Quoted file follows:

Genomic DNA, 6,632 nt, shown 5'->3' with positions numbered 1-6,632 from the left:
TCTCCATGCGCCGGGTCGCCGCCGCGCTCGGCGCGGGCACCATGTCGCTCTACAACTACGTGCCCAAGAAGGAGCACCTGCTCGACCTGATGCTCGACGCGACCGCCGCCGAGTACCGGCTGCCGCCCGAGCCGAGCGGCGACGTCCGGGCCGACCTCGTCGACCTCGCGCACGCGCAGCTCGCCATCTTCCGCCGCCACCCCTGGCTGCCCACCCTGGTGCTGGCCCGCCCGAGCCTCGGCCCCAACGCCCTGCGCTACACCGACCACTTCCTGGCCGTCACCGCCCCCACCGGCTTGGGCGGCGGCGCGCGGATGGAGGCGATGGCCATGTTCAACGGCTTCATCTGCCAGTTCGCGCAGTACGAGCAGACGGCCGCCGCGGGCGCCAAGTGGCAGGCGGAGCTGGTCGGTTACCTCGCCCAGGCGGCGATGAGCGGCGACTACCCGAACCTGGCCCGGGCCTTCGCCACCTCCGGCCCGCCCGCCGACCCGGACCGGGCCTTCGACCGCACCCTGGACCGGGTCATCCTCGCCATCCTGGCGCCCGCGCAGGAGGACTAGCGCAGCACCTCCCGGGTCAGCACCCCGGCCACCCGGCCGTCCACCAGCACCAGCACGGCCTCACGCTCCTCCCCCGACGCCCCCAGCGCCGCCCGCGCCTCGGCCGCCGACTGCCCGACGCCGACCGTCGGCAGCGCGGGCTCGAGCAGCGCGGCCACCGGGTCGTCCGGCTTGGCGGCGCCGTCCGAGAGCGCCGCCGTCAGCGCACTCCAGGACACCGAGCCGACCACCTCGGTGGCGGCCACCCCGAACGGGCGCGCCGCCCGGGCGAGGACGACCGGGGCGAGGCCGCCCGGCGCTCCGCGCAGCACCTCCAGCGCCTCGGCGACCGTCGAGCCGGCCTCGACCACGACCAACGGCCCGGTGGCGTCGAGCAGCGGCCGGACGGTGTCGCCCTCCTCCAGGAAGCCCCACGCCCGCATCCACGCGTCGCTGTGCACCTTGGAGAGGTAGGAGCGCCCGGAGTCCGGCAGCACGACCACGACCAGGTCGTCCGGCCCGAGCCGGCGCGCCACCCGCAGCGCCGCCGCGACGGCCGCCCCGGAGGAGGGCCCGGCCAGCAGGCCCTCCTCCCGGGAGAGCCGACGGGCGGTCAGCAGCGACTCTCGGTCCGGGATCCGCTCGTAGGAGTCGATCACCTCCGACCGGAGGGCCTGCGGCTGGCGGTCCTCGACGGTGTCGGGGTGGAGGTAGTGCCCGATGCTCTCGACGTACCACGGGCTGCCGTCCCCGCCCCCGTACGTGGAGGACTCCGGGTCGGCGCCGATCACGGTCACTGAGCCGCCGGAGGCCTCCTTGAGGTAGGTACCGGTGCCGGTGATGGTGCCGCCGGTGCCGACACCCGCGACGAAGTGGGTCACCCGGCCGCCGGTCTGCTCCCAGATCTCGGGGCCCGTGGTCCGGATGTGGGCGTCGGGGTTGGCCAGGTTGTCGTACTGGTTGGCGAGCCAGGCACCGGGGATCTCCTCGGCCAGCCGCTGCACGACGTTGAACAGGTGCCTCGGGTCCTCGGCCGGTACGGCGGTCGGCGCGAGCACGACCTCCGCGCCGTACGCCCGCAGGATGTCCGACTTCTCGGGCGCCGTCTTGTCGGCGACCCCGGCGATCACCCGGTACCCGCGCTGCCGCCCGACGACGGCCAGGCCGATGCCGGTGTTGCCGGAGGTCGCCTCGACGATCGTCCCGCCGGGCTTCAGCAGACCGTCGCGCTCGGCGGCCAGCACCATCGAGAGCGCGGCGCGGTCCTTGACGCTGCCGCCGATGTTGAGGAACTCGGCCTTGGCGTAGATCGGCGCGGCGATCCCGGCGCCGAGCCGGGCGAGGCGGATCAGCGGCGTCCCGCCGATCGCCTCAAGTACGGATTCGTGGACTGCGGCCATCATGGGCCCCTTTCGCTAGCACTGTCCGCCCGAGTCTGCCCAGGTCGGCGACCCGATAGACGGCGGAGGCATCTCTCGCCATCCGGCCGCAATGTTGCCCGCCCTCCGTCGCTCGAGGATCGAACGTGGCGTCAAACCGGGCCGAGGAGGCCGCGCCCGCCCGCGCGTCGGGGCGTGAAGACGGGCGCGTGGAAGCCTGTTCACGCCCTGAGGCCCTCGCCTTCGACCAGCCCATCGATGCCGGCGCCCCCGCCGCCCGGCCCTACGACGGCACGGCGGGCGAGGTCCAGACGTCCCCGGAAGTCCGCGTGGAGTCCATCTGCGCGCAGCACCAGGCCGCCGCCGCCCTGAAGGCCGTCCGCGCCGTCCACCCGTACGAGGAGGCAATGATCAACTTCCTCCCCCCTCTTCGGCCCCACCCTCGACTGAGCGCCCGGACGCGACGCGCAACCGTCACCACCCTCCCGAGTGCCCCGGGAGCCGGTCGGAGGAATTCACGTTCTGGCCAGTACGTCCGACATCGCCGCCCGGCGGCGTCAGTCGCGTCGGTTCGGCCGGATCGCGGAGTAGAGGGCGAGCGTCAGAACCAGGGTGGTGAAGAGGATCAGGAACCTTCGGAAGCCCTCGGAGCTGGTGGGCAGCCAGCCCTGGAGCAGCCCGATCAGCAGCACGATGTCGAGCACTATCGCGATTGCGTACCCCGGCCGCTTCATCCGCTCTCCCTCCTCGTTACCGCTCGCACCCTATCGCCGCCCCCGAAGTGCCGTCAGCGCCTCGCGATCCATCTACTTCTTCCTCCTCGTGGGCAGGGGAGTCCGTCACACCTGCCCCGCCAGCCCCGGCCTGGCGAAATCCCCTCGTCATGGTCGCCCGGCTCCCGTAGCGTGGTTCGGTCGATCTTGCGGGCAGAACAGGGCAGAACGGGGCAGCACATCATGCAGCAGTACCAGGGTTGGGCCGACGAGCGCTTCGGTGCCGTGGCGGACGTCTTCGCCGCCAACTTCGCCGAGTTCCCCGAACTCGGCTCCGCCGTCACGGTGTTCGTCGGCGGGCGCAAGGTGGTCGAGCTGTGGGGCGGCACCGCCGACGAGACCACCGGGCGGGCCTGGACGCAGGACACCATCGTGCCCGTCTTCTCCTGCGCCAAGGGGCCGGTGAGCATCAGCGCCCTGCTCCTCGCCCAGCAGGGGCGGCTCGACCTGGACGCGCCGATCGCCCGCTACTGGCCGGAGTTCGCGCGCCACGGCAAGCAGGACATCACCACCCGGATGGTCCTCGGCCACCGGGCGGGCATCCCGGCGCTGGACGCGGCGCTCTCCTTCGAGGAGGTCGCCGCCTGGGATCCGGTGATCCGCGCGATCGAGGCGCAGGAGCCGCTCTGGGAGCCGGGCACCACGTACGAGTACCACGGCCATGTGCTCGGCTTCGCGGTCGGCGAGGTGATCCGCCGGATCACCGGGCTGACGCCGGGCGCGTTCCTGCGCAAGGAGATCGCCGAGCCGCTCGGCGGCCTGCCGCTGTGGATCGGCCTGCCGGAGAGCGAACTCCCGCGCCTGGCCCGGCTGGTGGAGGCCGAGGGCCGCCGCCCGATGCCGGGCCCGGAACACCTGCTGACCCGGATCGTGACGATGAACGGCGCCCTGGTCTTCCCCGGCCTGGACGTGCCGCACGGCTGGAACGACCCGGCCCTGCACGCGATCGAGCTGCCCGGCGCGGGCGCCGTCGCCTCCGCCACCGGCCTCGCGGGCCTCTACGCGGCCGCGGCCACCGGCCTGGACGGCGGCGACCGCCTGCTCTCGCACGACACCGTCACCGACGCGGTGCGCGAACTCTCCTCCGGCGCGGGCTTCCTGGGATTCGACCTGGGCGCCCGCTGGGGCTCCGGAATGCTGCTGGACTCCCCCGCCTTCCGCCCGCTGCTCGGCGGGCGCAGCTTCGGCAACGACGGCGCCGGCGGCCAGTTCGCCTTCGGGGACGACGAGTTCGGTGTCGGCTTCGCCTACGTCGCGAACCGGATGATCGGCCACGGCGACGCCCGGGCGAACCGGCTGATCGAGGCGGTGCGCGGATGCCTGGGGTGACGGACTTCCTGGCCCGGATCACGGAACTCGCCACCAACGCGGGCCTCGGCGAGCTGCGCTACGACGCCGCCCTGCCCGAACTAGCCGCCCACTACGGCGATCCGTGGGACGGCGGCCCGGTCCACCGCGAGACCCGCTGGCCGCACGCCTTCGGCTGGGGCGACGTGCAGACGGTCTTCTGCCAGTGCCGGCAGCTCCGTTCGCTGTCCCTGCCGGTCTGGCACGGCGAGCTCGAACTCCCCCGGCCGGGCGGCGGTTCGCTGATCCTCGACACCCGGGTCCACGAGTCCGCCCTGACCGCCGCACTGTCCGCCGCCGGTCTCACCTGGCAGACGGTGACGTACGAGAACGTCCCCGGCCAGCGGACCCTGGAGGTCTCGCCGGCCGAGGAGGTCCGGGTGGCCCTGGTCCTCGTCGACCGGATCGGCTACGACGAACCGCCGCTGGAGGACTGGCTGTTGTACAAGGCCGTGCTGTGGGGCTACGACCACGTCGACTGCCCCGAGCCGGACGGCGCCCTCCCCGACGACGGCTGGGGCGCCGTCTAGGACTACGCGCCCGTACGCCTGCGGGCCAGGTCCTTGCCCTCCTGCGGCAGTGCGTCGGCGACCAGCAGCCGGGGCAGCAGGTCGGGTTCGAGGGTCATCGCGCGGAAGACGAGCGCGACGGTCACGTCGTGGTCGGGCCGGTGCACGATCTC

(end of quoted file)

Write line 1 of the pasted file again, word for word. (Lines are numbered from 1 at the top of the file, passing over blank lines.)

Genomic DNA, 6,632 nt, shown 5'->3' with positions numbered 1-6,632 from the left: